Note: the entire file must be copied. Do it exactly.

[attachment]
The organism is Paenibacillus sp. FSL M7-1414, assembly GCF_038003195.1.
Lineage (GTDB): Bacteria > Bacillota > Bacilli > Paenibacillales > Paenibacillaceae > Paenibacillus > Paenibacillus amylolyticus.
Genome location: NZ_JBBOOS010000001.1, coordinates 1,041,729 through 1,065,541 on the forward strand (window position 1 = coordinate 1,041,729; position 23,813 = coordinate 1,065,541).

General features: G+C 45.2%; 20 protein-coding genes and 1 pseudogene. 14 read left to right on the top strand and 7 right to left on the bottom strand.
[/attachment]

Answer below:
The organism is Paenibacillus sp. FSL M7-1414, assembly GCF_038003195.1.
Lineage (GTDB): Bacteria > Bacillota > Bacilli > Paenibacillales > Paenibacillaceae > Paenibacillus > Paenibacillus amylolyticus.
Genome location: NZ_JBBOOS010000001.1, coordinates 1,041,729 through 1,065,541 on the forward strand (window position 1 = coordinate 1,041,729; position 23,813 = coordinate 1,065,541).

General features: G+C 45.2%; 20 protein-coding genes and 1 pseudogene. 14 read left to right on the top strand and 7 right to left on the bottom strand.